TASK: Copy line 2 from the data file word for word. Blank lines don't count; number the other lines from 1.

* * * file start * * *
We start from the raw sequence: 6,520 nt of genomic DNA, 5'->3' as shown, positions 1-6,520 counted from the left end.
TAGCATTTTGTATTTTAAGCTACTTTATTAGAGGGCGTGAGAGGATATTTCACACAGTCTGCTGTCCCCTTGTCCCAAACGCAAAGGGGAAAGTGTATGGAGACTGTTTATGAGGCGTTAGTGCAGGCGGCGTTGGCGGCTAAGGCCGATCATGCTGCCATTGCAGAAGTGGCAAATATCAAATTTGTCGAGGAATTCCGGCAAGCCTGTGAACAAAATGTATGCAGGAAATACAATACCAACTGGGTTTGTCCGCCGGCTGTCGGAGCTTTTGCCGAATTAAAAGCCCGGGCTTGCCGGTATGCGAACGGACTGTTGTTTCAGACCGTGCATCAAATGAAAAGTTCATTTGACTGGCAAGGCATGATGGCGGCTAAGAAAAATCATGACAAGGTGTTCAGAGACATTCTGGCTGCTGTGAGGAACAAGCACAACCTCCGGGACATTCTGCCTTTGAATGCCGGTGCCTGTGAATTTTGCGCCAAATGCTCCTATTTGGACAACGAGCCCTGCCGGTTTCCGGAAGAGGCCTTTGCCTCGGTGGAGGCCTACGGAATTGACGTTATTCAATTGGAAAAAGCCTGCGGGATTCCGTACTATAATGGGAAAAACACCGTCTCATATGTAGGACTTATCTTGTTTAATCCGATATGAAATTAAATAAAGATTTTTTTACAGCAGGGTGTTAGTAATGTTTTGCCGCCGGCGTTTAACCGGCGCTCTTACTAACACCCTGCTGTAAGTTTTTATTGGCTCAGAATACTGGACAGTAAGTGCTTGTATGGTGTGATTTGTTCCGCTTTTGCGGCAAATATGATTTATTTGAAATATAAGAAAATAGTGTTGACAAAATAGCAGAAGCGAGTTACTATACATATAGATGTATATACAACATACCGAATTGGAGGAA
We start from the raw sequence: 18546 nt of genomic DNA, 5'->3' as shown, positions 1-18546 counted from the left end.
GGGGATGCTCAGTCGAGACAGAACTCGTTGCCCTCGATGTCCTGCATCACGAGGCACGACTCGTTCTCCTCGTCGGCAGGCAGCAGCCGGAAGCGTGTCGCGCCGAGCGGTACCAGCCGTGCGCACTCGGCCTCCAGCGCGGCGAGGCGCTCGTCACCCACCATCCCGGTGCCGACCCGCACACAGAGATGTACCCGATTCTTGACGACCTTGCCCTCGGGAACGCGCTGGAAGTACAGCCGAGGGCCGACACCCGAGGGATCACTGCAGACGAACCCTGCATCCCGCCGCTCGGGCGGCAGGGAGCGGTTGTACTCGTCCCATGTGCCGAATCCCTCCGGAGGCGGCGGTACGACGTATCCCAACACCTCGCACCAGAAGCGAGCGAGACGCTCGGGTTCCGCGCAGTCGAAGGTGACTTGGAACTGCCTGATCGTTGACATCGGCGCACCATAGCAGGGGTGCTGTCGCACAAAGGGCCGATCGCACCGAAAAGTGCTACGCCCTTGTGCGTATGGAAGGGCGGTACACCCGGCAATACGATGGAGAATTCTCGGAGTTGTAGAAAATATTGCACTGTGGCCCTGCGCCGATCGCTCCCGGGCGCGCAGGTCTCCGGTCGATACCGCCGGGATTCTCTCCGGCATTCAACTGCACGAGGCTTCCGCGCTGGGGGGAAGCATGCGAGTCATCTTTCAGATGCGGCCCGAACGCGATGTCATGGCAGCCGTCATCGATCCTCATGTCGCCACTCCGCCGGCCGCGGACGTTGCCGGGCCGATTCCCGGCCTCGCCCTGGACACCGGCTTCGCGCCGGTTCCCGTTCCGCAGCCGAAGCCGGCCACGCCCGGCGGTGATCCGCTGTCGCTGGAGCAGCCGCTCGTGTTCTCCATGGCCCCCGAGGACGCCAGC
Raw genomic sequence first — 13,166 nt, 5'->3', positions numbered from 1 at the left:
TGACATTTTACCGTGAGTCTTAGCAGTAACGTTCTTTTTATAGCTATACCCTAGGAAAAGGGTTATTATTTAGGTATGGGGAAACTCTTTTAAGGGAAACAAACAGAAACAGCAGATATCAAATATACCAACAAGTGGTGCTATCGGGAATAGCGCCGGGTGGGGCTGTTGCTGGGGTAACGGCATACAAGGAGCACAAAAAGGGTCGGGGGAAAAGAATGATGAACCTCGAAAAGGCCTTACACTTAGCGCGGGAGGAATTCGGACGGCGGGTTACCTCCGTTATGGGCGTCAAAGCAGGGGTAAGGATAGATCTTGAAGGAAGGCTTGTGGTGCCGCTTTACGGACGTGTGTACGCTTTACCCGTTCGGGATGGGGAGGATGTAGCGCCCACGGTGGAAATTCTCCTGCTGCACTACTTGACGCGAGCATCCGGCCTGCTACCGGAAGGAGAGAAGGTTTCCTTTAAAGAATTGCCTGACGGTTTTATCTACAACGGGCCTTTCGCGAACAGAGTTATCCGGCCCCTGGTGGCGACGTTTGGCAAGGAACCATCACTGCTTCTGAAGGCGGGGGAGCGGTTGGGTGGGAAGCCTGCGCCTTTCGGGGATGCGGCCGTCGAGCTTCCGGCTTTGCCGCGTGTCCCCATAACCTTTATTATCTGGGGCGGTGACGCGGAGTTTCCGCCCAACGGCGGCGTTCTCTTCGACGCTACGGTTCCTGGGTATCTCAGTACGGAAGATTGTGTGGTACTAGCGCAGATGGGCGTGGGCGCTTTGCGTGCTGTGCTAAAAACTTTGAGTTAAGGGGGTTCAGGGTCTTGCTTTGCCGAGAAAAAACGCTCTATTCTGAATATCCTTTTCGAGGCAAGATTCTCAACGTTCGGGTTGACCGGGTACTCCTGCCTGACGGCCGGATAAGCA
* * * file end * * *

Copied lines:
TAGCATTTTGTATTTTAAGCTACTTTATTAGAGGGCGTGAGAGGATATTTCACACAGTCTGCTGTCCCCTTGTCCCAAACGCAAAGGGGAAAGTGTATGGAGACTGTTTATGAGGCGTTAGTGCAGGCGGCGTTGGCGGCTAAGGCCGATCATGCTGCCATTGCAGAAGTGGCAAATATCAAATTTGTCGAGGAATTCCGGCAAGCCTGTGAACAAAATGTATGCAGGAAATACAATACCAACTGGGTTTGTCCGCCGGCTGTCGGAGCTTTTGCCGAATTAAAAGCCCGGGCTTGCCGGTATGCGAACGGACTGTTGTTTCAGACCGTGCATCAAATGAAAAGTTCATTTGACTGGCAAGGCATGATGGCGGCTAAGAAAAATCATGACAAGGTGTTCAGAGACATTCTGGCTGCTGTGAGGAACAAGCACAACCTCCGGGACATTCTGCCTTTGAATGCCGGTGCCTGTGAATTTTGCGCCAAATGCTCCTATTTGGACAACGAGCCCTGCCGGTTTCCGGAAGAGGCCTTTGCCTCGGTGGAGGCCTACGGAATTGACGTTATTCAATTGGAAAAAGCCTGCGGGATTCCGTACTATAATGGGAAAAACACCGTCTCATATGTAGGACTTATCTTGTTTAATCCGATATGAAATTAAATAAAGATTTTTTTACAGCAGGGTGTTAGTAATGTTTTGCCGCCGGCGTTTAACCGGCGCTCTTACTAACACCCTGCTGTAAGTTTTTATTGGCTCAGAATACTGGACAGTAAGTGCTTGTATGGTGTGATTTGTTCCGCTTTTGCGGCAAATATGATTTATTTGAAATATAAGAAAATAGTGTTGACAAAATAGCAGAAGCGAGTTACTATACATATAGATGTATATACAACATACCGAATTGGAGGAA